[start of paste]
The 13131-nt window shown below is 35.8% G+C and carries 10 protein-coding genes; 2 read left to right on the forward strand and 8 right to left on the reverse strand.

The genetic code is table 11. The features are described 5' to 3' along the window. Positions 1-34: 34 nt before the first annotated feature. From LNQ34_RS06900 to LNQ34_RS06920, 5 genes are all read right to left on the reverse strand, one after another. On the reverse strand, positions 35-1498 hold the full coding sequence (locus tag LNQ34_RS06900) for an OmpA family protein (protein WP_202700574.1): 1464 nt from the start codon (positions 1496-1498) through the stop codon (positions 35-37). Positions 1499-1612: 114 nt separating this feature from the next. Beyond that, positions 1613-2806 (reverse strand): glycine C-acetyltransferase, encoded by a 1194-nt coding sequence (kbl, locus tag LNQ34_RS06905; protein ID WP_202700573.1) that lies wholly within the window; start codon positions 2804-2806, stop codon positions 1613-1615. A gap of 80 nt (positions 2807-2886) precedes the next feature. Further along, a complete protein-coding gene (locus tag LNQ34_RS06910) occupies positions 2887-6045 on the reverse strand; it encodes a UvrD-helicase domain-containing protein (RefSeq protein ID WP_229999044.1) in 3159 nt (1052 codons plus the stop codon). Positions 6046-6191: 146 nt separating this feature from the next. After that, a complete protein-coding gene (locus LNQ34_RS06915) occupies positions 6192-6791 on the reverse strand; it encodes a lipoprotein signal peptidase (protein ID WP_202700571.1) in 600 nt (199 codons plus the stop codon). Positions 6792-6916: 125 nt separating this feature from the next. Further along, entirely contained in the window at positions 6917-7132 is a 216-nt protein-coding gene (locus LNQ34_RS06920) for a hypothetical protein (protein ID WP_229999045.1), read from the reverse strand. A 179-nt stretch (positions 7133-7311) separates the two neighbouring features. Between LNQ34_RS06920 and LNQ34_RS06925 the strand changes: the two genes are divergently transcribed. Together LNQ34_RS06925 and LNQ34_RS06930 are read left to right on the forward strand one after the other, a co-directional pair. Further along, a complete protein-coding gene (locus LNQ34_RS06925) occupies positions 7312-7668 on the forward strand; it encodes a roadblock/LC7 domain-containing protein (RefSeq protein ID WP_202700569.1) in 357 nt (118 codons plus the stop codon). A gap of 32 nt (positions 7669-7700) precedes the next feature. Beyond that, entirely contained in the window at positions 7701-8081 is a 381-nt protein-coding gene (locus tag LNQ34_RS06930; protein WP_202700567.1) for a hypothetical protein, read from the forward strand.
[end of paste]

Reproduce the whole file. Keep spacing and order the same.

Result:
The 13131-nt window shown below is 35.8% G+C and carries 10 protein-coding genes; 2 read left to right on the forward strand and 8 right to left on the reverse strand.

The genetic code is table 11. The features are described 5' to 3' along the window. Positions 1-34: 34 nt before the first annotated feature. From LNQ34_RS06900 to LNQ34_RS06920, 5 genes are all read right to left on the reverse strand, one after another. On the reverse strand, positions 35-1498 hold the full coding sequence (locus tag LNQ34_RS06900) for an OmpA family protein (protein WP_202700574.1): 1464 nt from the start codon (positions 1496-1498) through the stop codon (positions 35-37). Positions 1499-1612: 114 nt separating this feature from the next. Beyond that, positions 1613-2806 (reverse strand): glycine C-acetyltransferase, encoded by a 1194-nt coding sequence (kbl, locus tag LNQ34_RS06905; protein ID WP_202700573.1) that lies wholly within the window; start codon positions 2804-2806, stop codon positions 1613-1615. A gap of 80 nt (positions 2807-2886) precedes the next feature. Further along, a complete protein-coding gene (locus tag LNQ34_RS06910) occupies positions 2887-6045 on the reverse strand; it encodes a UvrD-helicase domain-containing protein (RefSeq protein ID WP_229999044.1) in 3159 nt (1052 codons plus the stop codon). Positions 6046-6191: 146 nt separating this feature from the next. After that, a complete protein-coding gene (locus LNQ34_RS06915) occupies positions 6192-6791 on the reverse strand; it encodes a lipoprotein signal peptidase (protein ID WP_202700571.1) in 600 nt (199 codons plus the stop codon). Positions 6792-6916: 125 nt separating this feature from the next. Further along, entirely contained in the window at positions 6917-7132 is a 216-nt protein-coding gene (locus LNQ34_RS06920) for a hypothetical protein (protein ID WP_229999045.1), read from the reverse strand. A 179-nt stretch (positions 7133-7311) separates the two neighbouring features. Between LNQ34_RS06920 and LNQ34_RS06925 the strand changes: the two genes are divergently transcribed. Together LNQ34_RS06925 and LNQ34_RS06930 are read left to right on the forward strand one after the other, a co-directional pair. Further along, a complete protein-coding gene (locus LNQ34_RS06925) occupies positions 7312-7668 on the forward strand; it encodes a roadblock/LC7 domain-containing protein (RefSeq protein ID WP_202700569.1) in 357 nt (118 codons plus the stop codon). A gap of 32 nt (positions 7669-7700) precedes the next feature. Beyond that, entirely contained in the window at positions 7701-8081 is a 381-nt protein-coding gene (locus tag LNQ34_RS06930; protein WP_202700567.1) for a hypothetical protein, read from the forward strand.